Just one of the Zines in the Hevelin Project
A posting by John Shirley on the Lovecraft Eternal group on Facebook tipped me to the efforts to digitize a voluminous collection of old paper magazines for a library collection at the University of Iowa. The original collector was Rusty Hevelin, a noted collector of pulp magazines. Hevelin began collecting pulp magazines in the 1930s when they were just published. Pulps were cheaply produced weekly fiction magazines. They got their distinctive nickname because of the poor quality of the paper used to print the magazines on. Pulpy paper might have been cheap, but it doesn’t last long due to the high acid content– so the Hevelin Collection is an important glimpse into the worlds of many early writers that became classic science fiction greats. The pulps were the training ground for many of the most famous science fiction writers like Ray Bradbury, Isaac Asimov, and Edgar Rice Burroughs. So in a very real way, if you value the content of this archive Rusty Hevelin is a bit of a Godsend. The collection contains thousands of pulps, ranging from the early Thrilling Wonder Stories, Weird Tales, The Shadow, The Spider, and Doc Savage, and many examples of mystery, western, and aviation pulps. More importantly, it’s perhaps the largest collection of fan created magazines (fanzines or Zines, as we called such things back in the day)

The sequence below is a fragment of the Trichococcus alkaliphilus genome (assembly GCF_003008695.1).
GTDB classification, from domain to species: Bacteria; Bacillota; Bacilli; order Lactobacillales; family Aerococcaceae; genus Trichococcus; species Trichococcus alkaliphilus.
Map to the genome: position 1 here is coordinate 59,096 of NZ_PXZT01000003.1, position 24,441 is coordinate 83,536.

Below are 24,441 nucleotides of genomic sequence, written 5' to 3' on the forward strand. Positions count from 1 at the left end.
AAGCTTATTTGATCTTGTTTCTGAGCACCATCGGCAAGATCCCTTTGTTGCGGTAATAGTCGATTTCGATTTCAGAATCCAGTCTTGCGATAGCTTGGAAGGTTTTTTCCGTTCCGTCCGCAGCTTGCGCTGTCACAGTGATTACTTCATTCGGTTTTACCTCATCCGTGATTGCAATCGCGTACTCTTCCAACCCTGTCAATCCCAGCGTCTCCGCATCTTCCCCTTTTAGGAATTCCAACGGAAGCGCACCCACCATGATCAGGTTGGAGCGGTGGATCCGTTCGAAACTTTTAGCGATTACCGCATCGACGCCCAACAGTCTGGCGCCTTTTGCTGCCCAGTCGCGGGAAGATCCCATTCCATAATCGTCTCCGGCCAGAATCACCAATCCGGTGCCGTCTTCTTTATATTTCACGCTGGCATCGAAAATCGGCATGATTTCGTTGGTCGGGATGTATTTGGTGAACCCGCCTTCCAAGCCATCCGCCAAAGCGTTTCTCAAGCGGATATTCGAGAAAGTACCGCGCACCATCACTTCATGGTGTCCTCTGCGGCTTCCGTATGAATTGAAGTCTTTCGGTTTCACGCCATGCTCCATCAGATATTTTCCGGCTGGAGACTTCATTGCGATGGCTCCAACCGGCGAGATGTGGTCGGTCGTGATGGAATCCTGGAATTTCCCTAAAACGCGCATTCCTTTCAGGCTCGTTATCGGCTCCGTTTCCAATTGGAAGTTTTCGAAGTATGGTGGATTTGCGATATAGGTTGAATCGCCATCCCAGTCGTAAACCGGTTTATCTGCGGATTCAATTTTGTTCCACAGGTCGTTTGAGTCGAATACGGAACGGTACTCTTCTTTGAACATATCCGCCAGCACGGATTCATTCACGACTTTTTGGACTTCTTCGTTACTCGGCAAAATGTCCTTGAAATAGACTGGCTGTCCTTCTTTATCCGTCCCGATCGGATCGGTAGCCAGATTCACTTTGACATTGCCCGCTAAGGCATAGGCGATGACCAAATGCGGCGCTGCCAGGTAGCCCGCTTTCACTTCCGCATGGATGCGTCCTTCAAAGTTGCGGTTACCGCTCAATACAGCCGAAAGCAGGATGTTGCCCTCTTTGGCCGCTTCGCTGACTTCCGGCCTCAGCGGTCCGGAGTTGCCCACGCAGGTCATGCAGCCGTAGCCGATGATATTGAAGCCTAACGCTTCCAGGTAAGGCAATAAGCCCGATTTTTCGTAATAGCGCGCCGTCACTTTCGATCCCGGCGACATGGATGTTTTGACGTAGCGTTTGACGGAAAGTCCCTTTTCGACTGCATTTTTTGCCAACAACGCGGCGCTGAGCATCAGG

The digitization process just started.. if you are interested in accessing it it will be reported on regularly by the lady in charge of the project, at the Rusty Hevelin Project on Tumblr. Nothing really new to report at the moment but work has just started. If you’re a pulp/noir/weird fiction geek, and goodness knows, I am, this is exciting news from a lot of angles .. not just that the original work of some famous (and some obscure) authors will be saved for future generations– that’s a big plus. However, I’m even more charged about the fanzine content. Before the internet, social media, Facebook, Twitter, even email, we had Fanzines. This was how geeks networked over the years. It’s great to have this window into the past, I think.
In the meantime, someone else turned me on to Internet Archive Pulp Collection
on the Internet Archive.. you can’t beat that! Many (not all) Weird Tales from bygone eras and magazines I’ve never heard of. A couple of examples (these are supposed to embed on WordPress.com, but that doesn’t seem to be working so I left the link to the digital copy in the titles):
Here’s Seabury Quinn’s DEVIL’S BRIDE in “The Magazine of Horror, Vol. 5, no 226”
Here’s Weird Tales 1937 with the Hounds of the Tyndalos by Frank Belknap Long: